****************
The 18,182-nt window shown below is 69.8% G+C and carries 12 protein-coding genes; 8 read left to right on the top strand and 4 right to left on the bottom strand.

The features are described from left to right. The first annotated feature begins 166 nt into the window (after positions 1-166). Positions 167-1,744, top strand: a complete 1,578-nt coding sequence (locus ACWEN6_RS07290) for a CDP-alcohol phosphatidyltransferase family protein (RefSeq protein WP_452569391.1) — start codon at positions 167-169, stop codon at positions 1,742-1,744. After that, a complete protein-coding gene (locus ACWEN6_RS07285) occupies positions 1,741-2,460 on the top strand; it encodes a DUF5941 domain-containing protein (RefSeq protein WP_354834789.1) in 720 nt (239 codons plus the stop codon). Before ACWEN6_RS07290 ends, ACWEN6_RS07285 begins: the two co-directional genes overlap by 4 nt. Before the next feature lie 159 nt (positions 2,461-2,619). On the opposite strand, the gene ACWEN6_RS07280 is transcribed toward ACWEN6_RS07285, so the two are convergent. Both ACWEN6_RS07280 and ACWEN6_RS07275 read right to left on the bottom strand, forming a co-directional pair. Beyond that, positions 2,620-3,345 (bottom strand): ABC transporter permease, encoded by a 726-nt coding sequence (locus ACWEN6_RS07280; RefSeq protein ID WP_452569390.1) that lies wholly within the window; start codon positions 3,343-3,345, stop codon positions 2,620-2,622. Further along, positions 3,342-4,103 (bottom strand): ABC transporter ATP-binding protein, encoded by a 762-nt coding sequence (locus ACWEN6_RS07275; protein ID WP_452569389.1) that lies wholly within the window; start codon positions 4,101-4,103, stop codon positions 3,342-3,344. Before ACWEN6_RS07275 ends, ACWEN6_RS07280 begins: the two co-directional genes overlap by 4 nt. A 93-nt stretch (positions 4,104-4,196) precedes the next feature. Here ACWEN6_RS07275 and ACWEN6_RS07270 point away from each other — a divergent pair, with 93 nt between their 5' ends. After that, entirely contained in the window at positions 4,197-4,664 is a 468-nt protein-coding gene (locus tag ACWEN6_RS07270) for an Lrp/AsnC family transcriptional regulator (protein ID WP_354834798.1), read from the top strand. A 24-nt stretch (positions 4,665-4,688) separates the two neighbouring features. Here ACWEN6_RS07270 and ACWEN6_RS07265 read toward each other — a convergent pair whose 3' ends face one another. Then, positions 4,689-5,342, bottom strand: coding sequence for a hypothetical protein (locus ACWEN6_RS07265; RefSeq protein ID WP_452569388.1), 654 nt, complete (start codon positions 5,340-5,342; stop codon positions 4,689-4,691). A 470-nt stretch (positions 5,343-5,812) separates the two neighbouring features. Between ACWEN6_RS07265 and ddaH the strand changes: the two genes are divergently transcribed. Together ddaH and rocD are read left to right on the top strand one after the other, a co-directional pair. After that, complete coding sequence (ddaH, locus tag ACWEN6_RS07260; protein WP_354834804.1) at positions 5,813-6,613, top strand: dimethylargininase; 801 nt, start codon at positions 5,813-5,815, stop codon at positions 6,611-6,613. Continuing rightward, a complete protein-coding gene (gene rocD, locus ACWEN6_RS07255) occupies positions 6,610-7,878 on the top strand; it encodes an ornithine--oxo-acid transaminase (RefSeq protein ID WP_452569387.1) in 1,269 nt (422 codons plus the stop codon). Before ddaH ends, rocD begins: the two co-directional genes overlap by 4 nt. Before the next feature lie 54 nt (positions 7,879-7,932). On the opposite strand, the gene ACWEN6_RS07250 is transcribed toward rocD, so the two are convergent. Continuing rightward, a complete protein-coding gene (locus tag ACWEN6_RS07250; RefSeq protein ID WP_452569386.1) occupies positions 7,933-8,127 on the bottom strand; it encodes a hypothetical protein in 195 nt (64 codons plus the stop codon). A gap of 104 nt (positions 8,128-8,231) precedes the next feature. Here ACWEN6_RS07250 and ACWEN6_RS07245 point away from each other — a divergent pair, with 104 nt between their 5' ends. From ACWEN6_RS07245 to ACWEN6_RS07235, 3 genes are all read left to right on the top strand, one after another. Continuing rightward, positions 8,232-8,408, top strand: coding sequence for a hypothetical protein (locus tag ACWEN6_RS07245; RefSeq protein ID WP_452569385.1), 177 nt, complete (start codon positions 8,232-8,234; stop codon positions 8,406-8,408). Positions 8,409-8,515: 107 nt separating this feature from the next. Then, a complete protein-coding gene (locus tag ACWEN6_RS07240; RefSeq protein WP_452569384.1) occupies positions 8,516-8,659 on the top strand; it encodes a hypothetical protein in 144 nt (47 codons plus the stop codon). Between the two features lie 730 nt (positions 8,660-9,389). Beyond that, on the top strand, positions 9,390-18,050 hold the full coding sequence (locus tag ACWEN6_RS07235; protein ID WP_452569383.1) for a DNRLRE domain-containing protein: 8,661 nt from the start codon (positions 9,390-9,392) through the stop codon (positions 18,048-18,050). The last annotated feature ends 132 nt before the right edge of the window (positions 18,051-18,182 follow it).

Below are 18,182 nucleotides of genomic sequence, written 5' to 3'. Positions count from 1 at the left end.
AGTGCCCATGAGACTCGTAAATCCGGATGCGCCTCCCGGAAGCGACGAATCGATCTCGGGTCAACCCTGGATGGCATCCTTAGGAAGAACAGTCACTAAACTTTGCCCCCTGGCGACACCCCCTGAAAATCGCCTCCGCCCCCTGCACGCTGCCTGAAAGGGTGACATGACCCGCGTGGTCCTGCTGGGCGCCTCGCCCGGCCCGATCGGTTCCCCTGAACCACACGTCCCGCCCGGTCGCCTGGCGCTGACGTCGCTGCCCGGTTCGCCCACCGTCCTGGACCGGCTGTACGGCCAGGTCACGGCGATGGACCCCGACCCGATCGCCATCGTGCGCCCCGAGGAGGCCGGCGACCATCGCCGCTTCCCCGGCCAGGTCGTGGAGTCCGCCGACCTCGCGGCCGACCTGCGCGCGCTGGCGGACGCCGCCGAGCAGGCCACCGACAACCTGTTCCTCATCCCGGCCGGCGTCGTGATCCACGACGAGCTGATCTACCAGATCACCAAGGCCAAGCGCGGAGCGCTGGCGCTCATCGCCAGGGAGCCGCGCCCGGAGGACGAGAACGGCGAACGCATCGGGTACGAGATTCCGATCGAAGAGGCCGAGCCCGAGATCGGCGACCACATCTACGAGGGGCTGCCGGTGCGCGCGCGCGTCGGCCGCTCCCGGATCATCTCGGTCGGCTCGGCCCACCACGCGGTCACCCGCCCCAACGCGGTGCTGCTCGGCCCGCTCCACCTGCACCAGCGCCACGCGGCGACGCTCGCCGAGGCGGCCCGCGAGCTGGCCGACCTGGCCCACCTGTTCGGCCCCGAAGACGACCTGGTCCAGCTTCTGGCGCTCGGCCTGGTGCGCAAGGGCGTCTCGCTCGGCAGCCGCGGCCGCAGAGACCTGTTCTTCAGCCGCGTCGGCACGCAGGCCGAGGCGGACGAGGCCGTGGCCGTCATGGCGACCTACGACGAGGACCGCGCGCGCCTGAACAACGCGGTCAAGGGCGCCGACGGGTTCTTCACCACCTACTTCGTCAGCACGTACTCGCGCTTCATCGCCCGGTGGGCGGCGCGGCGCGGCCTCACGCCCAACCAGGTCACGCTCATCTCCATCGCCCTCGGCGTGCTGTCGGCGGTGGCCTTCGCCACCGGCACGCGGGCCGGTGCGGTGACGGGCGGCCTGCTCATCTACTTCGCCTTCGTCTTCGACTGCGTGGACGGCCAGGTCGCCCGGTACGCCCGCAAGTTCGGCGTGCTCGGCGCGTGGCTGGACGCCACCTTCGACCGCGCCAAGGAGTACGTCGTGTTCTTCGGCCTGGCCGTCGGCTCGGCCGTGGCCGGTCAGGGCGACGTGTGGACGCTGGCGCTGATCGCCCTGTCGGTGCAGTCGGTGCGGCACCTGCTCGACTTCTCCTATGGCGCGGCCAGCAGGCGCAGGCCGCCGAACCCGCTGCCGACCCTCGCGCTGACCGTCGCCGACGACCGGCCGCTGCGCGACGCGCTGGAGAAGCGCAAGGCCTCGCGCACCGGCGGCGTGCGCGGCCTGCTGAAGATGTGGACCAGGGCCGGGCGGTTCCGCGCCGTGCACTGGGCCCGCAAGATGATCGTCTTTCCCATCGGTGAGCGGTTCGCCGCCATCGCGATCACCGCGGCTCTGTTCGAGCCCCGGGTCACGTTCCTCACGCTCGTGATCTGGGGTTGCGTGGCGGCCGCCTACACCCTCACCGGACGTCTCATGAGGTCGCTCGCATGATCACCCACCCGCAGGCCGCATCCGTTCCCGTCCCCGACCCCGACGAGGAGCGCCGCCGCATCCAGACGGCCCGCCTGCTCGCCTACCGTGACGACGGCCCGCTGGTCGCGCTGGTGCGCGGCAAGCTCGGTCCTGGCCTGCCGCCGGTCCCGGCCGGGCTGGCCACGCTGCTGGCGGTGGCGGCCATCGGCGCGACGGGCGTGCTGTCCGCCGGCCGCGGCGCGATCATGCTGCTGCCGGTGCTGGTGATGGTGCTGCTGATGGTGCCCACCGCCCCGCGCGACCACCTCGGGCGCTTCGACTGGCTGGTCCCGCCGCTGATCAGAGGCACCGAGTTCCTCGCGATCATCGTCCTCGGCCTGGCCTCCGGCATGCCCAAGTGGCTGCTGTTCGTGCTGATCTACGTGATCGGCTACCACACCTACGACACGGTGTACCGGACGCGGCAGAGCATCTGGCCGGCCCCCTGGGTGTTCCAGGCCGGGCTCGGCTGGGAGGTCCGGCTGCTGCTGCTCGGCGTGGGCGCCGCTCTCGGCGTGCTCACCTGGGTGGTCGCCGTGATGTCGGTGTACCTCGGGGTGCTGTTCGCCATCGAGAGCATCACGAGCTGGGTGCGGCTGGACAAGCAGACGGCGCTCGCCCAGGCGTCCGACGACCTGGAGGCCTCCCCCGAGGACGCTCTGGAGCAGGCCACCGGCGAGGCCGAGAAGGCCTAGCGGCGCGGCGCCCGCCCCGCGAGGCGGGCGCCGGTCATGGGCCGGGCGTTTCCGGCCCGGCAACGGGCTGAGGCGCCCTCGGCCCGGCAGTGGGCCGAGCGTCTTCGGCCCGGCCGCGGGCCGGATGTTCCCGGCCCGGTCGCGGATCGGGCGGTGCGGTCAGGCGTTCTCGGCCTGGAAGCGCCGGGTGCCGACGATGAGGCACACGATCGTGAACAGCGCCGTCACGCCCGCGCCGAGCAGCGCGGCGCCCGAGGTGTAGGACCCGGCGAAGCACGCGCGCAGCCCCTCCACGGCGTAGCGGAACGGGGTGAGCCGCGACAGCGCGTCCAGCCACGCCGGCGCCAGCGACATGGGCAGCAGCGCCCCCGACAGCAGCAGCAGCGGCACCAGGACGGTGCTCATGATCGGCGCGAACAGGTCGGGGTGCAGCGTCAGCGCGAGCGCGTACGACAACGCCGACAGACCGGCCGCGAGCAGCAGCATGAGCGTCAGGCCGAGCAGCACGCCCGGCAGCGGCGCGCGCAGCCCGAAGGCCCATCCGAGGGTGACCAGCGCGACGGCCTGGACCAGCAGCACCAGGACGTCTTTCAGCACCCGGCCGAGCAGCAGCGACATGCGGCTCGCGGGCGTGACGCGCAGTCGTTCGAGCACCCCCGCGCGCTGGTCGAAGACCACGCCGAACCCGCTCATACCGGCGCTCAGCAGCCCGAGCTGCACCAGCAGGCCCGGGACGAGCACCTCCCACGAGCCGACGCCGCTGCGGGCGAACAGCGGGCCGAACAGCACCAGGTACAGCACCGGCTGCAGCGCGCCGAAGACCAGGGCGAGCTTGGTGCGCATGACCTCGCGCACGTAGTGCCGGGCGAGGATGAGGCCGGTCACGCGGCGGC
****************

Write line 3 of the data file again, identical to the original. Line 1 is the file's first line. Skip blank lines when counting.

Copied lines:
Below are 18,182 nucleotides of genomic sequence, written 5' to 3'. Positions count from 1 at the left end.